"This community, it's constantly challenging and celebrating what's best in Judaism and challenging those places ... that need innovation and transformation," said Copeland.

"Congregation Sha'ar Zahav comes out of a deep-seated understanding of what it means to be once on the outside and then to create community in a really organic way," she said.

"This community, for a long time, has been inclusive of not just LGBTQI people, but everybody," said Copeland, noting that the broadening of the congregation's focus isn't "necessarily new, but maybe in recognizing how important the full diversity of the community is."

Since its founding, the congregation has grown to an estimated 250 families, but during the High Holy Days it welcomes upward of 800 people.

Over the years, many Jewish clergy have called the congregation home, said Chertok.

Congregation Sha'ar Zahav is inviting the public – Jewish and supporters or those interested in the Jewish faith – to celebrate at the Jewish New Year services, Chertok and Copeland said.

Next week, to mark Rosh Hashanah, Congregation Sha'ar Zahav will have its services at the Herbst Theatre, 401 Van Ness Avenue. The service begins at 7:30 p.m. September 20 and 9:30 a.m. September 21. The services are open to the public and, while donations are requested, no one will be turned away. A reception will follow.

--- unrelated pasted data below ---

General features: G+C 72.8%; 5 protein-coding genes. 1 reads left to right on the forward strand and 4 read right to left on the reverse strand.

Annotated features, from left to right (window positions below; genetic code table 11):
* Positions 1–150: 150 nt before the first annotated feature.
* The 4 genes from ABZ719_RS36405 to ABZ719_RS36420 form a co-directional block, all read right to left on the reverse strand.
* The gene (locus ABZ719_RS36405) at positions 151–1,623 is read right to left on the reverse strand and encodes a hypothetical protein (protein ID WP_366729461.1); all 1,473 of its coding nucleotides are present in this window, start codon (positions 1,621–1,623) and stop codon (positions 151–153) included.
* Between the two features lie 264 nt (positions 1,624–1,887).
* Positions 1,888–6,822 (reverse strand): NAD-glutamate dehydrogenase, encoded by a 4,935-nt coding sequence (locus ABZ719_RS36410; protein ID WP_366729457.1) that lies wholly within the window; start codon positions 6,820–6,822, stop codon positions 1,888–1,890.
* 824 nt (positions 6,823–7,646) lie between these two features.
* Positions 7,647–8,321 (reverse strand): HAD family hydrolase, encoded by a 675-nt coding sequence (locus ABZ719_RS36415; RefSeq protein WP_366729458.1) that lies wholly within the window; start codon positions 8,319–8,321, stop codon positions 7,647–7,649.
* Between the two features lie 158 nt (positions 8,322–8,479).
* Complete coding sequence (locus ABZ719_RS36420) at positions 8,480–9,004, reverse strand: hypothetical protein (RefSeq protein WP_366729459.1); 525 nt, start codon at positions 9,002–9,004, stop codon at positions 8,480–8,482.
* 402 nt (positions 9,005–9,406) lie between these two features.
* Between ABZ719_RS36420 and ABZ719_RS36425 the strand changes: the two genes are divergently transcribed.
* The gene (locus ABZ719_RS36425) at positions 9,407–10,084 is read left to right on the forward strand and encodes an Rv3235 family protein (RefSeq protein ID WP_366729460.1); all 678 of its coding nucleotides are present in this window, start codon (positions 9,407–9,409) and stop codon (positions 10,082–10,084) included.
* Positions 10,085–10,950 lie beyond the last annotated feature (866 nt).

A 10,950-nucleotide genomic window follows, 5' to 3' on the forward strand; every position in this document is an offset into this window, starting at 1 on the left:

Yom Kippur services in late September will also be held at the Herbst Theatre.

"It's a great year for people to try out the High Holy Days with us if they haven't been here before [and] to be celebrating this landmark," said Copeland. "We welcome everyone."

 

Schedule of special events and services

September 22: Rosh Hashanah/Jewish New Year services begin at 9:30 a.m. at Congregation Sha'ar Zahav, 290 Dolores Street, San Francisco.

September 29: Yom Kippur services begin at 7:30 p.m. at the Herbst Theatre, 401 Van Ness Avenue, San Francisco.

September 30: Yom Kippur services begin at 9:30 a.m. at the Herbst Theatre.

Services are open to the public and culminate in a reception with hors d'oeuvres and drinks. Donations are requested, but no one will be turned away for lack of funds. To RSVP or for more information, visit http://www.shaarzahav.org.

November 24: Bar and bat mitzvah reunion Shabbat welcoming back more than 40 young adults raised in Congregation Sha'ar Zahav will return to celebrate as a community.

January 26: Installation officially welcoming Rabbi Mychal Copeland into the Congregation Sha'ar Zahav community.

February 23-24: Shabbaton, more than 15 clergy members will reunite for a weekend of celebration and Jewish learning and mark the impact that Congregation Sha'ar Zahav has had on the Jewish world.

April 20: Celebrating the congregation's lay leaders that have helped build Congregation Sha'ar Zahav.

 

For a schedule of upcoming events, see the online version at www.ebar.com.